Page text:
Yesterday evening and overnight, many European hockey associations demanded Russia and Belarus be excluded entirely from all IIHF activities, or in some cases removed from the organization. Belarus is included in all of these discussions because it is considered to be complicit in the invasion of Ukraine. Today that body meets to decide how to handle the upcoming tournaments.

The scheduled top-level IIHF tournaments for the remainder of 2022 are:

  • Men’s U18 Championships in Landshut and Kaufbeuren, Germany — April 21 - May 1
  • Men’s World Championships in Tampere and Helsinki, Finland — May 13 - 29
  • Women’s World Championships in Herning and Frederikshavn, Denmark — August 26 - September 4
  • Rescheduled Women’s U18 in USA — summer (unofficial)
  • Rescheduled  2022 World Junior Championships in Alberta, Canada — August (unofficial)
  • 2023 World Junior Championships in Novosibirsk and Omsk, Russia — December 26 to Jan 5, 2023/

The Swiss issued a release that was co-signed by several countries:

Swiss Ice Hockey is applying for sanctions against the Russian and Belarusian ice hockey associations

Swiss Ice Hockey strongly condemns Russia’s actions. Swiss Ice Hockey’s thoughts are with the Ukrainian ice hockey family and everyone in Ukraine in this difficult situation. Together with other member associations, Swiss Ice Hockey has submitted an application to the international ice hockey federation IIHF, in which immediate and far-reaching consequences and sanctions against Russia and Belarus - which supports the Russian government in their actions - are required. The application to the IIHF Council calls for, among other things, the immediate exclusion of the Russian and Belarusian ice hockey federations as members of the IIHF and the withdrawal of the U20 World Championship in December 2022 in Novosibirsk and the A World Championship in May 2023 in St. Petersburg.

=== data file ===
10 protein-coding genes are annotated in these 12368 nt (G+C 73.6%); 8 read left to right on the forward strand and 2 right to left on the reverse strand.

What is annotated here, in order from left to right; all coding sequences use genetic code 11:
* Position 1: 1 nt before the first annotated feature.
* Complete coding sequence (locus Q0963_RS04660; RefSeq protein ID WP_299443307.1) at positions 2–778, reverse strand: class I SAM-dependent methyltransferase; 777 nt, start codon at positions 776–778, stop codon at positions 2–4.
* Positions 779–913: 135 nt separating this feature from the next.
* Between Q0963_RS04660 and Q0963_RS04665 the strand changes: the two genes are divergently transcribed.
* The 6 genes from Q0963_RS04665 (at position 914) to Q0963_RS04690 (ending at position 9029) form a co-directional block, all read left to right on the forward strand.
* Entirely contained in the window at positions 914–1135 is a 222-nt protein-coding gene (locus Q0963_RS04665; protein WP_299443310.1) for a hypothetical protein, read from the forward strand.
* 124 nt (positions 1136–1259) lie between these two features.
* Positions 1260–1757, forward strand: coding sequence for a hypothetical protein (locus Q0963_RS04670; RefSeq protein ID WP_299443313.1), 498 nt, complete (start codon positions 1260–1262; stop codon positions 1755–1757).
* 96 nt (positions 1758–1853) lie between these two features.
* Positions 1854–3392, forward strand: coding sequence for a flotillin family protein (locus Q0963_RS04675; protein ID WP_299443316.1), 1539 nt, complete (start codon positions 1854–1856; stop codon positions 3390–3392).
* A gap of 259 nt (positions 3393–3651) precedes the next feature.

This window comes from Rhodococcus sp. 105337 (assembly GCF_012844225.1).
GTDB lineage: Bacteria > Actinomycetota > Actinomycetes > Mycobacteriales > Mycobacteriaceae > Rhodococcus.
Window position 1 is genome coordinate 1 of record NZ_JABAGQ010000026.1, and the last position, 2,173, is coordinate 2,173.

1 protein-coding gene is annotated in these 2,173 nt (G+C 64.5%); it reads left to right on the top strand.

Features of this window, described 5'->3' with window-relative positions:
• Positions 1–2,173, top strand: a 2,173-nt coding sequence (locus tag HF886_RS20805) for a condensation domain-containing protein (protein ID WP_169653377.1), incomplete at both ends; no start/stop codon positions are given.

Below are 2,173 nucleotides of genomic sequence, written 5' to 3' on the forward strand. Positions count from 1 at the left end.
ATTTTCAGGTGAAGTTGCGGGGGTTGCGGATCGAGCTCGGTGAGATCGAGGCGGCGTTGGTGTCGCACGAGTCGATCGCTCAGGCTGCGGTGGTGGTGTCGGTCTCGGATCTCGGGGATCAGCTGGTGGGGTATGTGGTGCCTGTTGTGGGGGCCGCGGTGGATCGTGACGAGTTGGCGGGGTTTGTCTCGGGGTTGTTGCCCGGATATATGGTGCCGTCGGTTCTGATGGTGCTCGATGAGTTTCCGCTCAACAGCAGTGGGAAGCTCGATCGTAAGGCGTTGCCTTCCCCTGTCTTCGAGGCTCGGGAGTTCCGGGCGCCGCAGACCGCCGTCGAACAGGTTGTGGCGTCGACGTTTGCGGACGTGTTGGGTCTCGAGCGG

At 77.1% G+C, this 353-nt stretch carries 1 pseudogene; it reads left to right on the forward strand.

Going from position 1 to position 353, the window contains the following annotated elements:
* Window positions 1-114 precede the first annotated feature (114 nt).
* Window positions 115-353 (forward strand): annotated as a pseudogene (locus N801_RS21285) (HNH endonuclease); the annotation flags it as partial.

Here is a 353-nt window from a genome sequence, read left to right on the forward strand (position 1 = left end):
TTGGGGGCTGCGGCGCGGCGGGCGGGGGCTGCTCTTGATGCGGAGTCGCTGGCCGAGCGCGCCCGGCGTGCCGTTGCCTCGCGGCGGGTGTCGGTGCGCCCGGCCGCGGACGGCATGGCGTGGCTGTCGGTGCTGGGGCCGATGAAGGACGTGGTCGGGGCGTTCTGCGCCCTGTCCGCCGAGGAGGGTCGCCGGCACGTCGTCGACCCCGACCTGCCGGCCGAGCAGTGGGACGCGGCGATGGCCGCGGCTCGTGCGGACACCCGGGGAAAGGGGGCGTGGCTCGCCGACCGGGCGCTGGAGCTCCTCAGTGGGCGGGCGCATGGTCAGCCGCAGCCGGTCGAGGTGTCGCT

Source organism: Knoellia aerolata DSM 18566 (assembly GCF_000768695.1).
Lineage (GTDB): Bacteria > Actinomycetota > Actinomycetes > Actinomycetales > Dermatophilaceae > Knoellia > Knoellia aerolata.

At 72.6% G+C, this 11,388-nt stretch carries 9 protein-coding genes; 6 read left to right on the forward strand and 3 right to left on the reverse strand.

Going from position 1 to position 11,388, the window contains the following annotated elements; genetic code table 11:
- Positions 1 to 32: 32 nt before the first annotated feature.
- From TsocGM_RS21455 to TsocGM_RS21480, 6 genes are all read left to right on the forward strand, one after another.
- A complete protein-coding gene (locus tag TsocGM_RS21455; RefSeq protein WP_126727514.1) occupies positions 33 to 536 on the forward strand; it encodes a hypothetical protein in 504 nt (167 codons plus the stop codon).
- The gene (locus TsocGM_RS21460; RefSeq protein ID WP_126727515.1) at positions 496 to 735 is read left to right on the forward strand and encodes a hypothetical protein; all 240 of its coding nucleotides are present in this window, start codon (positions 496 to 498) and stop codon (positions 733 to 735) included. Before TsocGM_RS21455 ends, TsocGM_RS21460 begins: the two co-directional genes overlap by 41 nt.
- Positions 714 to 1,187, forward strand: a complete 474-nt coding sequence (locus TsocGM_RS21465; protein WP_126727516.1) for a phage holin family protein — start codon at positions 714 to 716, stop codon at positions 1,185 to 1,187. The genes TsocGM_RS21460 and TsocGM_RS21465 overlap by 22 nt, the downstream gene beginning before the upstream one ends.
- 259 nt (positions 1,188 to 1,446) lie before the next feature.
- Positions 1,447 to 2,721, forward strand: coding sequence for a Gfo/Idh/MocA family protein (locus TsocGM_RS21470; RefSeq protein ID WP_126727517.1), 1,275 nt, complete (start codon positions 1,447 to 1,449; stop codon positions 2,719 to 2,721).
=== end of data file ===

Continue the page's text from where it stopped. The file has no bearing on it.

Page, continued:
Later, Finland issued this release:

Russia and Belarus to be excluded from international hockey

-We had these discussions actively over the weekend and also held a meeting with Luc Tardiff , President of the International Hockey Federation . We have said that the Finnish Hockey Association demands that Russia and Belarus be completely excluded from international hockey activities and that we do not intend to play against the national teams of these countries, the chairman Harri Nummela says.

- We also stated that it is not possible for Russia and Belarus to participate in the Men’s World Championships in Tampere and Helsinki in May, Nummela says.

Today, the Finnish, Swedish and Czech hockey associations are discussing together what changes the exclusion of Russia from international hockey activities will cause for national team activities between the ECSC countries.

Those three countries plus Russia form the Euro Hockey Tour which plays several national team competitions throughout the playing season.

As of early February 28, Toronto time, the Swedish Ice Hockey Federation has only said the following:

”We in Swedish ice hockey take the terrible situation in Ukraine very seriously and we sympathize with the Ukrainian people. In terms of hockey, we work actively to find common decisions and approaches together with other national federations and the IIHF.”

On Monday, the Swedish federation will meet with Finland and the Czech Republic. After that, the IIHF’s board, of which Larsson is a part, will have an extra meeting where the issue will be discussed.

Larsson does not want to give any further comment until after the meetings.

“We in Swedish ice hockey have a clear compass when it comes to human rights and the equal value of people. A compass we have with us in the deliberations that are now taking place internationally. I consider it unwise for the Swedish side now to make various media moves and statements just hours before decisions are to be made,” writes Anders Larsson.

That comes in a story that Johan Garpenlöv, the coach of the Swedish national team has said he will refuse to play against Russia.

For now, both Hockey Canada and USA Hockey have been silent on this issue. However, Canada, at least, has a big voice in the IIHF.

Luc Tardif, the new president of the IIHF represents France, but was born in Canada. The Senior Vice President is Petr Briza of Czechia. Bob Nicholson of Canada is one of three Vice Presidents. There are no Americans on the council, and the only Russian or Belarusian is Pavel Bure. Nicholson is a former president and CEO of Hockey Canada.

What the IIHF will decide today will likely make most member nations happy, but they may well be unhappy with the scope of the decisions if the IIHF attempts to deal only with the upcoming tournaments, and not with actual membership of Russia and Belarus in the IIHF.

When they make their official announcement, we will update this post.